Tied landlords neglect the chance to sell more craft beers

Tied landlords are being encouraged to exploit opportunities to widen the range of beers they sell by making use of the SIBA BeerFlex scheme according to independent brewers and their trade association, SIBA.

The SIBA-rub scheme enables tied landords to access the fast-growing varieties of craft beers arising from a sharp growth in independent brewers across the UK. However, independent brewers and the independent brewers’ association, SIBA, suggest many landlords at tied inns and pubs are not aware of the opportunity the scheme presents.

Cliff Murphy who established Bexley Brewery with his wife Jane in 2014 tells Innkeeper magazine: “Some tied pub landlords are pulling their hair out because it is their perception that it is up to the pub company to put something on their list that they can order from, when that’s not true.”

He says: “Under the scheme they don’t order from us, the brewer, but from SIBA’s list of independent brewers within a 40-mile radius. The pub companies like it because there is no cash handling and they can keep a track on what is going on, and the inn and pub landlords can get in a much wider range of beer from brewers that are members of SIBA.”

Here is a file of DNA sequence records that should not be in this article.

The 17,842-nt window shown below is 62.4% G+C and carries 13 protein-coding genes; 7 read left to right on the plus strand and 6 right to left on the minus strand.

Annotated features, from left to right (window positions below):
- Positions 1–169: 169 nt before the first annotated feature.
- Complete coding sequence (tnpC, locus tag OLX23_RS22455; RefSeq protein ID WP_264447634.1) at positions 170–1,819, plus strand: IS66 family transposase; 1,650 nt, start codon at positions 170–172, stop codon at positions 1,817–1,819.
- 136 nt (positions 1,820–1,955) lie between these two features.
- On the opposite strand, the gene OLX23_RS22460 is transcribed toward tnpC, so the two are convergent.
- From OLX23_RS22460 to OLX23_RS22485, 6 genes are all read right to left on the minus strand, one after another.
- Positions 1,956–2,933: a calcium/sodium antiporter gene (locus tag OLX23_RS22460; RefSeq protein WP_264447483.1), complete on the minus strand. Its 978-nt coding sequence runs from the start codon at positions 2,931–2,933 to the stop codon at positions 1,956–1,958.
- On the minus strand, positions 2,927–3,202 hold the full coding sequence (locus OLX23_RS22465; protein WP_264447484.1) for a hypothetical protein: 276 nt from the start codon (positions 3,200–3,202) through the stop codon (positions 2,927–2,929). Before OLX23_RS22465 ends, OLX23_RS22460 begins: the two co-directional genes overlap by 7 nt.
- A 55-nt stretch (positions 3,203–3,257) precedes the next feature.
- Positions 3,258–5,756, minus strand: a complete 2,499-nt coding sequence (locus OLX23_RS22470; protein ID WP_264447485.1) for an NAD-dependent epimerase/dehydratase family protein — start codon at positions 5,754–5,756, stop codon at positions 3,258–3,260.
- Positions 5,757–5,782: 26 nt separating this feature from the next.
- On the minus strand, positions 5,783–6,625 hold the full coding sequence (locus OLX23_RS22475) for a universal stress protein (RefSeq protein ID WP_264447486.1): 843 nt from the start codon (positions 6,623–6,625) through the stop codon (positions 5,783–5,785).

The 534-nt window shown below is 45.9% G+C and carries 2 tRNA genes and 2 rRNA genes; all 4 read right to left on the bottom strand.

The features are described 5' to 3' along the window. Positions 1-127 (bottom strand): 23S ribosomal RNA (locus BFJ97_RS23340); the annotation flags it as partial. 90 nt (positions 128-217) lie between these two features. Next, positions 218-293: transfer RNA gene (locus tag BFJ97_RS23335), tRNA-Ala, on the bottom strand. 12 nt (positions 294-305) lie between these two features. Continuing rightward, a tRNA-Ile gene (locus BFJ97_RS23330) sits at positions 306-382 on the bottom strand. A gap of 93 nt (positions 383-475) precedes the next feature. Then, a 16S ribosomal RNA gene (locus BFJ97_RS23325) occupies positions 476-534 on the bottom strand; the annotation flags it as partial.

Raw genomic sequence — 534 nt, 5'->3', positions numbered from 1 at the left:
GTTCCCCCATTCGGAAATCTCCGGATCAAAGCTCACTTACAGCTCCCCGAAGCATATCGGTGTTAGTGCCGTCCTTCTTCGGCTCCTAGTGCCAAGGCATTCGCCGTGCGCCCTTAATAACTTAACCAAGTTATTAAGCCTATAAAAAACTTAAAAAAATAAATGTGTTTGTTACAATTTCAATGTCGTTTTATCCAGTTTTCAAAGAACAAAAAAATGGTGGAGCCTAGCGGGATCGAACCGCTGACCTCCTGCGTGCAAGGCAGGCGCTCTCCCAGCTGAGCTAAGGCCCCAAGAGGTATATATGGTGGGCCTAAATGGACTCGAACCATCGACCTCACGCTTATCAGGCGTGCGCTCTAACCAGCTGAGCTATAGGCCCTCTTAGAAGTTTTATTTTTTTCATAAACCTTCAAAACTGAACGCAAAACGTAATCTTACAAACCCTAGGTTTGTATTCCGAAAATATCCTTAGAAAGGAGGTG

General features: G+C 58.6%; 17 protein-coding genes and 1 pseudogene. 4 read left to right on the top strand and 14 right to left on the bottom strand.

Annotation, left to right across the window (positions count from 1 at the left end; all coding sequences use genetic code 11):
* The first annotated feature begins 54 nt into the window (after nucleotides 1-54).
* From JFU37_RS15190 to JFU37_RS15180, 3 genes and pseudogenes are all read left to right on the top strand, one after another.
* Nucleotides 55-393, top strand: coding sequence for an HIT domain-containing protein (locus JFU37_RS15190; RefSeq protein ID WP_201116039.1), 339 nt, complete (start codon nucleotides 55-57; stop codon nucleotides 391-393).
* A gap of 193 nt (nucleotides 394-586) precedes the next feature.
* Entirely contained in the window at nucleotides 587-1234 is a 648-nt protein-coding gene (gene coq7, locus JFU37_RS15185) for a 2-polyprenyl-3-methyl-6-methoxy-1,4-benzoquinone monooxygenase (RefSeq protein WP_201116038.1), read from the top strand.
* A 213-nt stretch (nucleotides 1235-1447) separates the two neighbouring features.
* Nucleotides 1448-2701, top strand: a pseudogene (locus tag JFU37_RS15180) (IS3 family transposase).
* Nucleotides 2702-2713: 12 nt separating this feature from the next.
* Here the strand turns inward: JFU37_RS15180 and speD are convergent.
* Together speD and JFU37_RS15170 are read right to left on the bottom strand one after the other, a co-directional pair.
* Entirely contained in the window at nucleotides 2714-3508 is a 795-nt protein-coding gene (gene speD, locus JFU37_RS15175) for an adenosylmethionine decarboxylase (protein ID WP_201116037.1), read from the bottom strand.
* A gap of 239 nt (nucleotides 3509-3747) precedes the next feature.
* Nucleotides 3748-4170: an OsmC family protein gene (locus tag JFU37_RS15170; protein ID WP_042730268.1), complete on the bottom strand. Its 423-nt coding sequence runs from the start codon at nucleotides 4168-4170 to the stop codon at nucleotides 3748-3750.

Any independent brewer wishing to feature on the SIBA BeerFlex scheme must first pay to undergo a thorough audit by an independent external beer expert to certify the level of quality in the participating beers, providing a high level of quality assurance to the pubs. “It is an effective way of widening their choice and range of beers and appealing to a broader range of customers,” says Murphy.

BeerFlex supercedes the Direct Delivery Service (DDS), which was introduced in 2002. SIBA spokesman Neil Walker told Innkeeper magazine: “Before BeerFlex, tied landlords had to buy their beer from the pub company that owns the property – they could not go direct to another brewery. It meant the tied pub market was largely closed off to independent brewers. The main reason was pub companies did not want to have to deal with hundreds of invoices from hundreds of different breweries.

“Beerflex acts as a middleman between brewers and the publican, enabling them to order from perhaps 20 or 30 independent breweries within a 40 mile radius. The pub chooses the beers and receives them almost straight away, while we pay the brewer and we invoice the pub company. It might take us a couple of months to get the payment back, which for a small brewer would be a major issue,” he explains.

The range of beers inns and pubs can now order through Beerflex and SIBA is vast and means a tied pub can react to a local market by stocking the type of craft beers customers are seeking out, he says.

“If brewers or inns have any questions regarding their beer offering SIBA is always happy to speak about how they can improve their business – contact riponoffice@siba.co.uk,” he concludes.